A major figure in modern French literature, Marguerite Duras’ involvement with cinema is lesser known, and usually associated with her celebrated script for Alain Resnais’ Hiroshima mon amour, which was nominated for a Best Screenplay Oscar! Yet the experimental approach she lent to her literary work was further explored in her filmmaking. To discover her cinema is to be bewitched by an innovative, transformative style, both sensuous and reflective, in which spellbinding voices echo within the stillness of her images.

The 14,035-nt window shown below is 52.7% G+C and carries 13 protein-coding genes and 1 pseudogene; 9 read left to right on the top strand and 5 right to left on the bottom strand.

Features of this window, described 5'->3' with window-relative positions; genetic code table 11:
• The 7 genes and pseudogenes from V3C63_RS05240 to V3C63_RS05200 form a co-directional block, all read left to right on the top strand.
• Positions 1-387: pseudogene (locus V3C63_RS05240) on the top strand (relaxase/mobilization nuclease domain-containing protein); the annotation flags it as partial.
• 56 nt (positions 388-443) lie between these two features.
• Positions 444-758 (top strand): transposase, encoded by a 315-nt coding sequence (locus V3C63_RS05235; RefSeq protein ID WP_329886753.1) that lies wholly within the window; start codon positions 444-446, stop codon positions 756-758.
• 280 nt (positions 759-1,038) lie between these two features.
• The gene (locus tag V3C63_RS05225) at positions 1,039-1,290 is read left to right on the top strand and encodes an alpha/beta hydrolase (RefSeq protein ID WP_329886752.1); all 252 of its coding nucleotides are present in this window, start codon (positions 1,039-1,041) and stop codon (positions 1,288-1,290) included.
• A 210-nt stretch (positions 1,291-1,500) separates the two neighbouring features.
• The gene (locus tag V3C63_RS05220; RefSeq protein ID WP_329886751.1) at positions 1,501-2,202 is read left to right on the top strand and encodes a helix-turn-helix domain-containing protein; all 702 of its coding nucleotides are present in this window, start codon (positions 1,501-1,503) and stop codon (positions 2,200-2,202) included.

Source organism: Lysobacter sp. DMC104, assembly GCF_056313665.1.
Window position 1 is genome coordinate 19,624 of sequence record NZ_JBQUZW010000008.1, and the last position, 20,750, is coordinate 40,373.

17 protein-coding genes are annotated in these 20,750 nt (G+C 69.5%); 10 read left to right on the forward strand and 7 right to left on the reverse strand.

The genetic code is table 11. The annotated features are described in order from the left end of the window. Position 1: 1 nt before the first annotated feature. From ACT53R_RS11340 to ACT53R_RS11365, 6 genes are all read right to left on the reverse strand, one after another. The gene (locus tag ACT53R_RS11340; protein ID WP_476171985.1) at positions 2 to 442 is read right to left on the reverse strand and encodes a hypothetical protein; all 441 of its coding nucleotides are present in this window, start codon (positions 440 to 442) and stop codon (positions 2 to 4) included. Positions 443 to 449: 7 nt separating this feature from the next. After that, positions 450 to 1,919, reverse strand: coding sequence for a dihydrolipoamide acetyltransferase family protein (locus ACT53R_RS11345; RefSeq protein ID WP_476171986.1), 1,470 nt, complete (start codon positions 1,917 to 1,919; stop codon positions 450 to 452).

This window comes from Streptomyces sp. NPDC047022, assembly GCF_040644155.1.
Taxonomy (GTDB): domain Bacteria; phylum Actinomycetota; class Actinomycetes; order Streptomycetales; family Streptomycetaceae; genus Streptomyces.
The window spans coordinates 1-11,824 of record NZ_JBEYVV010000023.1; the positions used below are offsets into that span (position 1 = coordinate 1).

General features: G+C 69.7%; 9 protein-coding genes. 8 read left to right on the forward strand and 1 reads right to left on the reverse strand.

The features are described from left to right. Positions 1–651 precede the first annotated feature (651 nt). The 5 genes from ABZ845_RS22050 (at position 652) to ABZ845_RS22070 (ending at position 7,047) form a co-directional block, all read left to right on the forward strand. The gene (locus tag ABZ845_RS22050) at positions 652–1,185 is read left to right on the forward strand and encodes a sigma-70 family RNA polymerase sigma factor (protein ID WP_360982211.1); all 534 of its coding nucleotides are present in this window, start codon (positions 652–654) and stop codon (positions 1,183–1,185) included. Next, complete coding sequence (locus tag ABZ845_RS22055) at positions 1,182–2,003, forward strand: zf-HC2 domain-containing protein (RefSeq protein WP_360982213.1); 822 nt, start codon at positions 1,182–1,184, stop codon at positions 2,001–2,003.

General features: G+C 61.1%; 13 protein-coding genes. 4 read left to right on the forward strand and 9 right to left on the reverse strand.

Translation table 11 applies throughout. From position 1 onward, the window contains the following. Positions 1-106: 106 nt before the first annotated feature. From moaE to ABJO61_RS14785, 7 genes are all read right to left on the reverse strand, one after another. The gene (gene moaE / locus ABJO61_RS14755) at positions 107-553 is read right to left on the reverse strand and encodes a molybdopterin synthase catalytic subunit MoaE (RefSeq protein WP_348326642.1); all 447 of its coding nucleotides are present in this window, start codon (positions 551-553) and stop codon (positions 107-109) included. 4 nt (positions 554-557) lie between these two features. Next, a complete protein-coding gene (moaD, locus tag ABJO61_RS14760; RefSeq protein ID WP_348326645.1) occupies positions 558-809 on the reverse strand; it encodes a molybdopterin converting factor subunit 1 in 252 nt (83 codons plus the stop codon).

Although considered overly intellectual by some, Duras’ cinematic work scintillates with sensorial expression: the heat of India or the smell of incense imbue the screen to mesmeric effect in India Song, conveying the torpor of an absurd colonialism. Her disruptive techniques also relay an attempt to explore female subjectivity and the inner lives of her characters, like when revealing the despair of a married woman in Baxter, Vera Baxter, and to contradict commercial cinema’s conventions: the love and solitude of a couple only heard, while actors, deprived of their original purpose, wait in Le navire Night. A trademark of her filmmaking lies in her radical dissociation between image and sound—from the non-synchronous voices that resonate like incantations to the hypnotic music diffused throughout her films, such as India Song’s unforgettable score by Carlos d’Alessio. Although still rarely screened and relatively underknown, Duras’ awe-inspiring cinema never stopped influencing others—among them Claire Denis and Chantal Akerman—and we only hope this focus will spark further enchantment.